While the committee on the delivery of NMRC 10,000 housing units, headed by the Minister of Lands, Housing and Urban Development, Mrs. Akon Eyakenyi, is expected to come up with clear action plan, set targets and timelines for the actualisation of the housing project, propose sound eligibility criteria for the participation of developers and builders, the verification committee is set up to carry out a comprehensive inventory and auditing of Federal Government Lands and Landed Property across the 36 states of the federation, including FCT, Abuja, and carry out a review of the current use of the assets with a view to effectively putting them to use.
In this same vein, the committee on national housing survey, is saddled with the responsibility of ascertaining the characteristics of the various housing estates developed by the Ministry, Federal Housing Authority (FHA), Federal Mortgage Bank of Nigeria (FMBN) and Real Estate Developers Association of Nigeria (REDAN) over the last four years and propose a framework for undertaking a national housing survey in collaboration with relevant stakeholders and recommend concrete measures to operationalise it. Efforts are also being made to review land policy in Nigeria, especially as it concerns the power of the governor under the Land Use Act, to regulate all issues regarding access to land. Also, in order to set standard in the housing sector and prevent sharp practices that often result in building collapse, a committee set up by the government to review the National Housing Code has submitted a revised National Housing Code and ready for the approval of the Federal Executive Council.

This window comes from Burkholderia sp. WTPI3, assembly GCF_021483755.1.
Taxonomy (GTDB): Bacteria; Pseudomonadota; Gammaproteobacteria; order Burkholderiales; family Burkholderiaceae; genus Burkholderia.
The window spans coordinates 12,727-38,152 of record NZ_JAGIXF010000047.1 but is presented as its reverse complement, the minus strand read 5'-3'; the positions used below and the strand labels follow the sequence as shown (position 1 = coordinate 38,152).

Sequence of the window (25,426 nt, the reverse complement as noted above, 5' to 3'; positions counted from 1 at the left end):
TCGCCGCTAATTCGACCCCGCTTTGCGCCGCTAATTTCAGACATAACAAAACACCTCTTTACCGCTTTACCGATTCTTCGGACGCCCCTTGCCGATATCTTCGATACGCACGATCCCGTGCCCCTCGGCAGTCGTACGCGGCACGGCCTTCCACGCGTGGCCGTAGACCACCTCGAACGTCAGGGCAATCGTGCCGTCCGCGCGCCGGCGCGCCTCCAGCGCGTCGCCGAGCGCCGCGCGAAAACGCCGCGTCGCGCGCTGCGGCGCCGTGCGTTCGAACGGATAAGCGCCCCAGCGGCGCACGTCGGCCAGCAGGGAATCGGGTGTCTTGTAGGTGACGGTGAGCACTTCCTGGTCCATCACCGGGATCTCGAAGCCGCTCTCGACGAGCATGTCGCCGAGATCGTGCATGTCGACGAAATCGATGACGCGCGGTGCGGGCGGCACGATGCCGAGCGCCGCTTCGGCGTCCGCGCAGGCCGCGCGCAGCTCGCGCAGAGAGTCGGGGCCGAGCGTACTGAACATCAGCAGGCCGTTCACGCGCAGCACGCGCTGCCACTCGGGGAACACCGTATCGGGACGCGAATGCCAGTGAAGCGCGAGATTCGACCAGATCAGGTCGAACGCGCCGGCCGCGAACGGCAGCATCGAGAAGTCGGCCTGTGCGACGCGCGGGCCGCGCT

In a chat with our correspondent in Abuja, Mr. Ayoola Ayedogbon, an Abuja resident, said that although government had begun to show seriousness in addressing the housing problem in the country, it had not achieved the desired result because some of the programmes and policies merely operate on paper rather than in reality. For instance, he said the pocket of interventions of government, particularly in Abuja, has not resulted in housing provision for those who needed houses.
According to him, some of the houses purportedly conceived for the low income earners are being bought over by moneybags, politicians and their cronies.
“If government is serious about bridging the housing deficit gap in the country, it must make the process of housing acquisition, especially those conceived principally for certain segment of the society, transparent,” he said.